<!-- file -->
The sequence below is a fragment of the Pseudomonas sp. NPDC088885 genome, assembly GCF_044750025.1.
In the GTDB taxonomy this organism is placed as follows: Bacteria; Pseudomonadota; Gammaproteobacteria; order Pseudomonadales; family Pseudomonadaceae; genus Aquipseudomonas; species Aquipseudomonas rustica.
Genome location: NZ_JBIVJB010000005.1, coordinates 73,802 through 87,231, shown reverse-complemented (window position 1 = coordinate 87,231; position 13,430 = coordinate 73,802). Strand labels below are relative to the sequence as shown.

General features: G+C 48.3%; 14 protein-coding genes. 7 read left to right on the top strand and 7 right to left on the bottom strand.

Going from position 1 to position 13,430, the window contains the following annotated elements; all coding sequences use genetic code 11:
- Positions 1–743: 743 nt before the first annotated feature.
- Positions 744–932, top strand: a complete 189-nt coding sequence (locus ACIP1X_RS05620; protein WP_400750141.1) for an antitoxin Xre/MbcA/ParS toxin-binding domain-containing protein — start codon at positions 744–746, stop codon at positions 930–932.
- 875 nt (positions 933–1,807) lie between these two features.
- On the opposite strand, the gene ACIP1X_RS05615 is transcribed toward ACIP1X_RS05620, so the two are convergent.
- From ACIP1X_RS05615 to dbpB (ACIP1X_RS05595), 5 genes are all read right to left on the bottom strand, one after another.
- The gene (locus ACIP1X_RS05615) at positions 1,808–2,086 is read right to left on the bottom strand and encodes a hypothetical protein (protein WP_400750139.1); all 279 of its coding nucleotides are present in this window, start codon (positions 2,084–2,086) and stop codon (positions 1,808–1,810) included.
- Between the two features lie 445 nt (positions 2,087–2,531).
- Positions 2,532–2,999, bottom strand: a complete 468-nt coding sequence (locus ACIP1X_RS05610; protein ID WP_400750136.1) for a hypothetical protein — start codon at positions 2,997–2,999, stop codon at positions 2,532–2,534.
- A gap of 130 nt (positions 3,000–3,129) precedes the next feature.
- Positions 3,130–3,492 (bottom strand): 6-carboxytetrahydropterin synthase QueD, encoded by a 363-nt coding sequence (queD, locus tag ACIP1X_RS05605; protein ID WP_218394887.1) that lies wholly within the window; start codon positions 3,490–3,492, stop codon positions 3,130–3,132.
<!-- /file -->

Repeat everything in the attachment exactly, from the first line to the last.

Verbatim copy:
The sequence below is a fragment of the Pseudomonas sp. NPDC088885 genome, assembly GCF_044750025.1.
In the GTDB taxonomy this organism is placed as follows: Bacteria; Pseudomonadota; Gammaproteobacteria; order Pseudomonadales; family Pseudomonadaceae; genus Aquipseudomonas; species Aquipseudomonas rustica.
Genome location: NZ_JBIVJB010000005.1, coordinates 73,802 through 87,231, shown reverse-complemented (window position 1 = coordinate 87,231; position 13,430 = coordinate 73,802). Strand labels below are relative to the sequence as shown.

General features: G+C 48.3%; 14 protein-coding genes. 7 read left to right on the top strand and 7 right to left on the bottom strand.

Going from position 1 to position 13,430, the window contains the following annotated elements; all coding sequences use genetic code 11:
- Positions 1–743: 743 nt before the first annotated feature.
- Positions 744–932, top strand: a complete 189-nt coding sequence (locus ACIP1X_RS05620; protein WP_400750141.1) for an antitoxin Xre/MbcA/ParS toxin-binding domain-containing protein — start codon at positions 744–746, stop codon at positions 930–932.
- 875 nt (positions 933–1,807) lie between these two features.
- On the opposite strand, the gene ACIP1X_RS05615 is transcribed toward ACIP1X_RS05620, so the two are convergent.
- From ACIP1X_RS05615 to dbpB (ACIP1X_RS05595), 5 genes are all read right to left on the bottom strand, one after another.
- The gene (locus ACIP1X_RS05615) at positions 1,808–2,086 is read right to left on the bottom strand and encodes a hypothetical protein (protein WP_400750139.1); all 279 of its coding nucleotides are present in this window, start codon (positions 2,084–2,086) and stop codon (positions 1,808–1,810) included.
- Between the two features lie 445 nt (positions 2,087–2,531).
- Positions 2,532–2,999, bottom strand: a complete 468-nt coding sequence (locus ACIP1X_RS05610; protein ID WP_400750136.1) for a hypothetical protein — start codon at positions 2,997–2,999, stop codon at positions 2,532–2,534.
- A gap of 130 nt (positions 3,000–3,129) precedes the next feature.
- Positions 3,130–3,492 (bottom strand): 6-carboxytetrahydropterin synthase QueD, encoded by a 363-nt coding sequence (queD, locus tag ACIP1X_RS05605; protein ID WP_218394887.1) that lies wholly within the window; start codon positions 3,490–3,492, stop codon positions 3,130–3,132.